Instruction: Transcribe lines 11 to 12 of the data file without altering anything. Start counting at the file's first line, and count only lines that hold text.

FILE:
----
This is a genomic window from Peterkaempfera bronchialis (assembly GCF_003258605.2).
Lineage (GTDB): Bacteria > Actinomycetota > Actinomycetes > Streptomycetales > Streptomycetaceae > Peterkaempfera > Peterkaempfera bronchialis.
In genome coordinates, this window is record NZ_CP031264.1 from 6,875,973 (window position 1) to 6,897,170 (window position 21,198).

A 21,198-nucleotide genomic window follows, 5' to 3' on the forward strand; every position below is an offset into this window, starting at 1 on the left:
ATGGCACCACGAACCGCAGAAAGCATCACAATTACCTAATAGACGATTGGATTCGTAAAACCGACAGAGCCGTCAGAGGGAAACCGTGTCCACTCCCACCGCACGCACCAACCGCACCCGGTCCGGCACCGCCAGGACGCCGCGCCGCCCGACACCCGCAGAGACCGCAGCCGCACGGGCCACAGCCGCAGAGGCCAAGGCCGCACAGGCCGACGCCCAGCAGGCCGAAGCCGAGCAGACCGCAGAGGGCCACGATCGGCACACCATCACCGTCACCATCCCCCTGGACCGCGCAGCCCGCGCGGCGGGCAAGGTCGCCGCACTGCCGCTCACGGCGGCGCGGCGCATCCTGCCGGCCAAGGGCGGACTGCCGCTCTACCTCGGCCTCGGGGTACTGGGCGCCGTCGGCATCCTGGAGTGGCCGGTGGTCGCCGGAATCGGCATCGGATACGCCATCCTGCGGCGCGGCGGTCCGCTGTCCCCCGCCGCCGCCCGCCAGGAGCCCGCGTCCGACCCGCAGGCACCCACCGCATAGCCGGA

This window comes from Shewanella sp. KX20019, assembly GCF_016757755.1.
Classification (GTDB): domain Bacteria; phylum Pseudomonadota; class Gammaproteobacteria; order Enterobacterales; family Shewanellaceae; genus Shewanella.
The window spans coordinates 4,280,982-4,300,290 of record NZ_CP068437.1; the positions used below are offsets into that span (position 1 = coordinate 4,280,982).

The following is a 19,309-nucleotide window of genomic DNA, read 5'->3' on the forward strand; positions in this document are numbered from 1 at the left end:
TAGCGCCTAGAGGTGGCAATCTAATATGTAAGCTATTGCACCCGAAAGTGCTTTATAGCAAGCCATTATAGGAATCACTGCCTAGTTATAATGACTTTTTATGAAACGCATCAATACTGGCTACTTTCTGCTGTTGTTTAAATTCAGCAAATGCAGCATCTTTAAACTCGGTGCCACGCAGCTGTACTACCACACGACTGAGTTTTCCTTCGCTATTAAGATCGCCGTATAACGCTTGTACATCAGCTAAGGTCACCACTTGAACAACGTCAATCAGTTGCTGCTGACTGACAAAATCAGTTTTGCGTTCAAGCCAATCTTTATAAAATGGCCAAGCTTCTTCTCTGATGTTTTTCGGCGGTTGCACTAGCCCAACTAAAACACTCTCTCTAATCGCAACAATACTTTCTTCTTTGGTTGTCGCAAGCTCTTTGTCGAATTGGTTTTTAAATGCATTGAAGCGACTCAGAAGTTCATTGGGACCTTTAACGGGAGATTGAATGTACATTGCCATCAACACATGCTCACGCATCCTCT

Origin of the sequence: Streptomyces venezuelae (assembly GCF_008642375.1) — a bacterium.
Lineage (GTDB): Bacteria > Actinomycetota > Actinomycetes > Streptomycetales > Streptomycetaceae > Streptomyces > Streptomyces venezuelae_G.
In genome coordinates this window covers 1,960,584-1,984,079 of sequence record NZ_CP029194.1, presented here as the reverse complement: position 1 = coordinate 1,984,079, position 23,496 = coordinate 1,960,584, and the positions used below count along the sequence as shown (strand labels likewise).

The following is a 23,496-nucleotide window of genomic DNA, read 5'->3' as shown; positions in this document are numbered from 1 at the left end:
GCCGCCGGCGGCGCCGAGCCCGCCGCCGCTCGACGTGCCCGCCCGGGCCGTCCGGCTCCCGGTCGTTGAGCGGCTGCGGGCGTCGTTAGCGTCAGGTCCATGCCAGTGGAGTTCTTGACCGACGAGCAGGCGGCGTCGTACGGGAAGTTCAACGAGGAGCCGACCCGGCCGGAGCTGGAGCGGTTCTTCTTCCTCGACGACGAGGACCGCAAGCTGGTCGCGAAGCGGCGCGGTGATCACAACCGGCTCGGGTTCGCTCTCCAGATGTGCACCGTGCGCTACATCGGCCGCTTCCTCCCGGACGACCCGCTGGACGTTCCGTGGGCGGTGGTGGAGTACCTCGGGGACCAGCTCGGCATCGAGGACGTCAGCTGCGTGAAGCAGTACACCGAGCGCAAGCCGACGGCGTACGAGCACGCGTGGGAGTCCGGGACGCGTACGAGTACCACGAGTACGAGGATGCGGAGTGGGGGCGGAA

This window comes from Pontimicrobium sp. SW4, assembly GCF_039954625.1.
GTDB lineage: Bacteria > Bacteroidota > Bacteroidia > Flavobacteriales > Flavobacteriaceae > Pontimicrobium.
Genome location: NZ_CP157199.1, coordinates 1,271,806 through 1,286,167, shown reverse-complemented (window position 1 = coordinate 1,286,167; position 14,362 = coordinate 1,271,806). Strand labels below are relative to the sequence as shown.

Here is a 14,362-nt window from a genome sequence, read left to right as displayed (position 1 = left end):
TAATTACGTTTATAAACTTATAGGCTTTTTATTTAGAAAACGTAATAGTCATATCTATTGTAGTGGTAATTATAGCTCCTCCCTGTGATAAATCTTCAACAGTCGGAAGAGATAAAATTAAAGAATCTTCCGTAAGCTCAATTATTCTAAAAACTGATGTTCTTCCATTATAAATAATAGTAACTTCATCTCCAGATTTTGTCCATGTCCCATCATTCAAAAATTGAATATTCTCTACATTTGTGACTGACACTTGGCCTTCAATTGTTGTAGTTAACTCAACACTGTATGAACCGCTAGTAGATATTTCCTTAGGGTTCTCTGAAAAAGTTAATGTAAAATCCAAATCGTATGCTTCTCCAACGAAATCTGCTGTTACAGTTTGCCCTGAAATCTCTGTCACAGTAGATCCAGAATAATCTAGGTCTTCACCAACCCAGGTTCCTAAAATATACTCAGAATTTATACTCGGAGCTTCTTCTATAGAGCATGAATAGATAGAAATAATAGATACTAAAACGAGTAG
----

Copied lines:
Origin of the sequence: Streptomyces venezuelae (assembly GCF_008642375.1) — a bacterium.
Lineage (GTDB): Bacteria > Actinomycetota > Actinomycetes > Streptomycetales > Streptomycetaceae > Streptomyces > Streptomyces venezuelae_G.